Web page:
A Static MAC address is one that has been manualy input (typed via a command) into the CAM or MAC address table.
A dynamic MAC address is one that has been learned via an arp request.
If a switch learns the MAC address from another device then it has dynamically sourced the MAC address.
Hope that helps
Actually when we are talking about MAC address and switchs, we have to notice that th mac table in the switch help this device to locate another host.
Mac address table command is :
Mac Address Table
Vlan Mac Address Type Ports
---- ----------- -------- -----
1 00e0.b058.d801 DYNAMIC Fa0/1
As you can see in this example, this MAC address is dynamic so it is lost after a while or when you reload the switch.
The static MAC addresses are not lost (i think even after reload-but you have to check that)
Hey found this post while studying my CCNA just want to update for thoose using google. In response to rosscourtnell post. Switches dont use ARP tables, since ARP is used for IP address to MAC resolution it operates at a layer above the switch in layer 3. A switches MAC table actually looks at the Source MAC in the Frame and adds it to the MAC address table. Which is what dynamic MAC address is.
I was hoping someone could help me out. I received a practice question and I am having a hard time getting to the bottom line. I just wanted to double check my understanding and hopefully someone could point out what or if I am missing something. When a switch is first powered up and at its default configuration the MAC table is empty. Say that Host A pings Host B. The switch learns Host A's MAC address. Since the table is empty it will flood the frames and Host B will reply with a uni cast message, in turn having the switch learn Host B's MAC address. This creates 2 entries in the MAC address table correct? Below is question I am having a hard time with followed by the answers. I chose B C E G and obviously I am missing the 5th one. If anyone can help I would appreciate it.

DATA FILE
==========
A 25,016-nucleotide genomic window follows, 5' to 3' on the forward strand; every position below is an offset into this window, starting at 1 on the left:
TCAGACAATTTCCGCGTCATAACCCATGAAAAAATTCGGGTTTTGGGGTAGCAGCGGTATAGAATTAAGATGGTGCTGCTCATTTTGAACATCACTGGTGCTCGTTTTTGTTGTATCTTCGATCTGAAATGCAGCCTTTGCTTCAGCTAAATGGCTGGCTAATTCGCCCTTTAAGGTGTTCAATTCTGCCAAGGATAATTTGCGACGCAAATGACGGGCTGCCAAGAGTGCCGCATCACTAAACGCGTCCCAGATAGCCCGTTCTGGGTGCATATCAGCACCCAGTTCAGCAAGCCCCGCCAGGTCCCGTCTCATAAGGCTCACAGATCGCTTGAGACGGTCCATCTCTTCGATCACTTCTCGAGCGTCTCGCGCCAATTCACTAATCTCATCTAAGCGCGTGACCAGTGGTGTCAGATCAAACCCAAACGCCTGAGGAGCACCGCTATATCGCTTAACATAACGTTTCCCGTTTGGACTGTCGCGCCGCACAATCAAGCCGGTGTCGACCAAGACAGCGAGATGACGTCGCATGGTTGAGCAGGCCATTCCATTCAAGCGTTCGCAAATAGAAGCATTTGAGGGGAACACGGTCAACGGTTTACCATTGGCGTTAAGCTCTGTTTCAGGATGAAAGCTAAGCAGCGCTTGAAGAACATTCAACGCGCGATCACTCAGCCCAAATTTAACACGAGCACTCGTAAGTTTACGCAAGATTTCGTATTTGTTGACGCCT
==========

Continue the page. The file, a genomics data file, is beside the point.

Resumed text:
Assume that the switch has a factory default configuration and has just been powered on. Host A pings Host B successfully. Which of the following are true?
A. If Host A pings host C, 1 new MAC table entry will be built.
B. If Host B pings host C, 1 new MAC table entry will be built.
C. If Host A pings host B, 1 new MAC table entry will be built.
D. If Host B pings host D, 2 new MAC table entries will be built.
E. If Host C pings host A, 1 new MAC table entry will be built.
F. If Host C pings host D, 2 new MAC table entries will be built.
G. If Host D pings host A, 1 new MAC table entry will be built.
H. If Host A pings host B, 2 new MAC table entries will be built
(First as the question states, A pings B successfuly) this means the switch has already learnt 2 mac addresses, one corrected to A and other connected to B. So after that if A and B ping each other , the switch will not be learning any thing.
OK, I think following are the answers with arguments:
A: When A pings C, we know A is already known to switch so only C is learnt that is only 1 new MAC table entry
B: same argument as to A
E: same argument as to A but in reverse
F: C is pinging D, both are new so 2 MACs learnt.
G: same arbument as A but in reverse.
Hope my answer war clear, take care,
I know this is an old thread but there must be a correction made to the answered previously given to Darrell.
There is only one correct answer and it is H. Unless there is a network Hosts C and D are not mentioned in the question so answers including hosts C and D are irrelevant.
The MAC of Host A is learned/added to MAC table by the switch when the ARP req. (which is a broadcast using a destination MAC of FFFF:FFFF:FFFF) is received by the switch and flooded out all ports.
The MAC of Host B is learned/added to MAC Table by the switch when it receives the Unicast reply sent from Host B (using destination IP, and Destination MAC of Host A),
I see where you are coming from with your answer, however I would like to direct you to the following detail (key to answering ALL Cisco exams - the little details). The question in this example asks for 5 correct responses:
"Assume that the switch has a factory default configuration and has just been powered on. Host A pings Host B successfully. Which of the following are true?"
The answer from Umar posted above is indeed the correct response to be able to answer the question fully - as those are the correct 5 responses to the given scenario. This question is geared to ascertain a students understanding of how MAC learning works and is a terrific example to be evaluated by.